It's been a good season. The kids—and grandson- and the one on the way- are healthy—our work is getting out in the world. Our youngest son is stepping into his acting career with a bit of style and good graces. Serendipity is one way of putting it—events and people winding around to meet him and offer him new doors in which to make a grand entrance. He’s always had an abundance of confidence and a sense of destiny—so far it seems he was right. When he was a toddler he told stories about how he and Jesus hung out in heaven before he was born arranging this family and plotting his path. Having lived longer than he, I hope he always remembers these moments of grace when life throws up the inevitable obstacles.
Over the years I have discovered that getting through tough times—times of struggle and doubt and pain—that the act of remembering the good seasons, the abundance and blessings, joys, laughter, just plain peace and contentment, can act as a lifeline to hang onto when we feel battered. There comes a point, or several, when we understand the De Profundis Psalm 130: Out of the depths I cry to you o Lord. Lord, hear my prayer.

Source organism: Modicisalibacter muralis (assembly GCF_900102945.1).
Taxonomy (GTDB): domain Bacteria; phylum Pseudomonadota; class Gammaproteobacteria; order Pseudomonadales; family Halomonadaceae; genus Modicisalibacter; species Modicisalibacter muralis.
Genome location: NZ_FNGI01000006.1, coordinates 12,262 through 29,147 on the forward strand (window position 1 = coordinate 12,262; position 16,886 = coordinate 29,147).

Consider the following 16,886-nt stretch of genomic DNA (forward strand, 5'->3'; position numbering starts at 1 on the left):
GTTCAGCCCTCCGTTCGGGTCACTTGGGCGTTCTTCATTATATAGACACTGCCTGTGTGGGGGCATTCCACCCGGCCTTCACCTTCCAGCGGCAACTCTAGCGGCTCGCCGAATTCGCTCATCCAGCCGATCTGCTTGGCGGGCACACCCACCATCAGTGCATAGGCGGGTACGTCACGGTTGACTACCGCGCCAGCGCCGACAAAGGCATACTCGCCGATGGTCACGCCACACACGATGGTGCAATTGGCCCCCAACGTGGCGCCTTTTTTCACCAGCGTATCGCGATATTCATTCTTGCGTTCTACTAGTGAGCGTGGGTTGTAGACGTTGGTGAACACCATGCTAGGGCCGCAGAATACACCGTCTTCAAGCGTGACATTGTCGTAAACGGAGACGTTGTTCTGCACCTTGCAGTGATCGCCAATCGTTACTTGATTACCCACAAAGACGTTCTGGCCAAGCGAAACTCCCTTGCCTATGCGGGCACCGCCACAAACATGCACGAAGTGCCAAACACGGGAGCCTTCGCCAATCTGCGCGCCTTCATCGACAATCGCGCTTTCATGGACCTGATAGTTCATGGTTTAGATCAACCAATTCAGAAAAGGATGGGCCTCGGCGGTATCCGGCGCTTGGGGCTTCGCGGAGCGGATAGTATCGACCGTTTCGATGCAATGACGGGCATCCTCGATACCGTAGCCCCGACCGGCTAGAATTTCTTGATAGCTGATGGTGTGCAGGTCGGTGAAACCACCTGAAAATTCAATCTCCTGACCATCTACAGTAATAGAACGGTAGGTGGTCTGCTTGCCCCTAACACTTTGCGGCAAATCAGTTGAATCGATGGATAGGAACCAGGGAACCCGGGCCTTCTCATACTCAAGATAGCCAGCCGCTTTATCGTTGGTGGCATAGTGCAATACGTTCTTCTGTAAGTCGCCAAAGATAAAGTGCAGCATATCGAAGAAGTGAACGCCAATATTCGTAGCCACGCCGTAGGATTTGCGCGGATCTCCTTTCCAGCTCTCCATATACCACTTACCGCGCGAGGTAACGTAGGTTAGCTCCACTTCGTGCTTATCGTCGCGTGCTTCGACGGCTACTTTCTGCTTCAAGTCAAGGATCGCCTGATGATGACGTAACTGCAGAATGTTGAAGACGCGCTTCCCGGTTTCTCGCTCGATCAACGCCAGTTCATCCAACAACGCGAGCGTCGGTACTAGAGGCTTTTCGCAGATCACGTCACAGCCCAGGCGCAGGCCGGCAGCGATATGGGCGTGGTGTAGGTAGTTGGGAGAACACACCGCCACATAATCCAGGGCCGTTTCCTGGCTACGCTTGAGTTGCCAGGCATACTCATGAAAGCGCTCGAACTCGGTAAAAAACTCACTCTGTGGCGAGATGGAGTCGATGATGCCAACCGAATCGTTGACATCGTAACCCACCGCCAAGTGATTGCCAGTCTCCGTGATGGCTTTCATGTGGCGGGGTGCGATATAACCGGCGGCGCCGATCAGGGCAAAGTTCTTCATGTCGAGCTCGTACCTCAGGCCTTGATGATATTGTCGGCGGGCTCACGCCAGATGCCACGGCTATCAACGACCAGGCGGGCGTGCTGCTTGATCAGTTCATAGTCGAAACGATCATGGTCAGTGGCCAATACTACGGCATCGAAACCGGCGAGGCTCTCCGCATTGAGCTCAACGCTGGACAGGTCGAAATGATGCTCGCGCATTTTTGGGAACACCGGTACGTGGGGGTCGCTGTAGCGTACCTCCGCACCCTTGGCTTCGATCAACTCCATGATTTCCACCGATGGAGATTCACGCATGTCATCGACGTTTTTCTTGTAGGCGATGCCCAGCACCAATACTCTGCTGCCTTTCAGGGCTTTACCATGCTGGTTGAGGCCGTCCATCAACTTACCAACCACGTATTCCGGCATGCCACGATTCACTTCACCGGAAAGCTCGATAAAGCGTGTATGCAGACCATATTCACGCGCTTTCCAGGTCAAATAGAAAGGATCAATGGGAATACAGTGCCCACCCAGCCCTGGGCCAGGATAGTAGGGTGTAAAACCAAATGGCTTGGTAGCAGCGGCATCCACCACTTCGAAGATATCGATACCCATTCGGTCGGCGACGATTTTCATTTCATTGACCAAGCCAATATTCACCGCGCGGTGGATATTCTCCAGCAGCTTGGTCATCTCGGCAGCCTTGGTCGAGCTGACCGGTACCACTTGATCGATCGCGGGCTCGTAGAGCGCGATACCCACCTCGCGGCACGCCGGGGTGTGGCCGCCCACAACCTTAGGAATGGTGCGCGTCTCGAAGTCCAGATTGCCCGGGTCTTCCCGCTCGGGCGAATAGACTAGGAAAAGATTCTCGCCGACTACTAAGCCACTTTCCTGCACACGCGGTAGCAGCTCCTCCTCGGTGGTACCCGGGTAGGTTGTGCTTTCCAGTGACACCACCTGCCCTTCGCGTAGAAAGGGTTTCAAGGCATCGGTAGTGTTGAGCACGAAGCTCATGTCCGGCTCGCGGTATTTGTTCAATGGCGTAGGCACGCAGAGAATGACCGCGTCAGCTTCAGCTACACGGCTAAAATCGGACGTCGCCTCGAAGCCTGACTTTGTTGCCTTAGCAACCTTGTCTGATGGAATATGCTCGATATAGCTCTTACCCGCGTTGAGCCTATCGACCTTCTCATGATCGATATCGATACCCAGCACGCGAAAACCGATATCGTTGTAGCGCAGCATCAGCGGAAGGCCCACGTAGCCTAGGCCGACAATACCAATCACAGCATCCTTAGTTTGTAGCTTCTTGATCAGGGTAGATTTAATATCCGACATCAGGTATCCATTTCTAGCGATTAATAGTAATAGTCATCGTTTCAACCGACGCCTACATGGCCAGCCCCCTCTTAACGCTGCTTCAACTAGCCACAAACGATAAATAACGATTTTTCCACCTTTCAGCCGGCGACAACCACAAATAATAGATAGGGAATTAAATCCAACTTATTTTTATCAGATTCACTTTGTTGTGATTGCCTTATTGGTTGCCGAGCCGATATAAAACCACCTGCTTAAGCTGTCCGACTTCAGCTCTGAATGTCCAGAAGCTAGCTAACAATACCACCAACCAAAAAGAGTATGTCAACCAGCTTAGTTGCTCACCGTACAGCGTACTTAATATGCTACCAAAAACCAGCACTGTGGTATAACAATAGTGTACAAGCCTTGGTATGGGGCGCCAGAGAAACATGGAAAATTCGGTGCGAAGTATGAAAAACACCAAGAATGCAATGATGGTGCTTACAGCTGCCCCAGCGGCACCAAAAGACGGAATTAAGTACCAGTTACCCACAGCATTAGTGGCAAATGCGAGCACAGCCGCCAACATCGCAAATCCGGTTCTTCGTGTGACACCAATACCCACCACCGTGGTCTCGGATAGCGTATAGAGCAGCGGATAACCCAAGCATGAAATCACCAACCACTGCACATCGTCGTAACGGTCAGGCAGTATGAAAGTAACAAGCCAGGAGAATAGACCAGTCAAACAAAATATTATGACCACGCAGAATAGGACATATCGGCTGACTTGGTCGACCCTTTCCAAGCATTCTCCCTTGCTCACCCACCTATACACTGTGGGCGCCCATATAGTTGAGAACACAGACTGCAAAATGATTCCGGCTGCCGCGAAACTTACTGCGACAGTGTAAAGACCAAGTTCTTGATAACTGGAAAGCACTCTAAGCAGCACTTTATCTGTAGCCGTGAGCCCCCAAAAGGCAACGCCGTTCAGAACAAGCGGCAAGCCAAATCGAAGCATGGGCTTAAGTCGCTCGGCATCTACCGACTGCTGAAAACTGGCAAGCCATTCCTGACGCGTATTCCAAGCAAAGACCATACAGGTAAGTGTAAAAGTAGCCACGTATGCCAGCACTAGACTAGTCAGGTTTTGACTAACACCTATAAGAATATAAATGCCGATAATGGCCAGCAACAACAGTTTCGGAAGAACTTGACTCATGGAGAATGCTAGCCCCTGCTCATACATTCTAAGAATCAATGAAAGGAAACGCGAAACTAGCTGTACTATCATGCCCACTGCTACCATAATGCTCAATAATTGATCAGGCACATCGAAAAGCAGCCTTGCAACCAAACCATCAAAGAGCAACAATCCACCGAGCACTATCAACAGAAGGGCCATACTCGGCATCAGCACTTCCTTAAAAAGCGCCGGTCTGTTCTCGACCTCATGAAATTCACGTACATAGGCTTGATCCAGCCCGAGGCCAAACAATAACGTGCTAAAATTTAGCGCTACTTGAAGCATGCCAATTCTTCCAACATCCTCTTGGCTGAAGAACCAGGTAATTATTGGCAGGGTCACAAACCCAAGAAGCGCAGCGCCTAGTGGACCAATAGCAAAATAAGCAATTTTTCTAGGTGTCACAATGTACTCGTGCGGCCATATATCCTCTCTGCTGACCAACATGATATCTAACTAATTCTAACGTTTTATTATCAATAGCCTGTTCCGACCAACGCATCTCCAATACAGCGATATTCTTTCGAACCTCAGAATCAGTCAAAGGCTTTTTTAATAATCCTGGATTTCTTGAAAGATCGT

Sometimes, though, when things are going well, blessedly, even, there is a small warning, a caution, to not get too excited or expectant, because you just never know when the crash will come. The great equalizer.
But, geez, what kind of a grouch can dip into that pool of emotion every time life is good? That seems rather ungrateful doesn’t it?
I do it all the time. It’s an insurance against feeling too good, too confident. Yesterday, when I had planned to get this post out, I had a roller-coaster day. The morning sent me several e-mails from readers who (dare I say it?) loved my short story in The Rose and Thorn Journal.
Now everyone loves praise, but, years of training against being “too big for your britches” kicks in and some imp pokes my confidence and warns me to just wait, something bad will come and you’ll be back to where you started.
I had one of those events handy—I couldn’t reach one of my sons. Didn’t, couldn’t, wouldn’t, answer his phone. He was always so good, so prompt, at returning calls. So naturally, gearing up for disaster since I’d just been blessed with good tidings and praise, I pictured him on the side of the road, upside down in his car and unconscious. So I couldn’t write. I couldn’t eat. I could only worry. Now that is something I know I’m good at.
I’ve got to get a new hobby.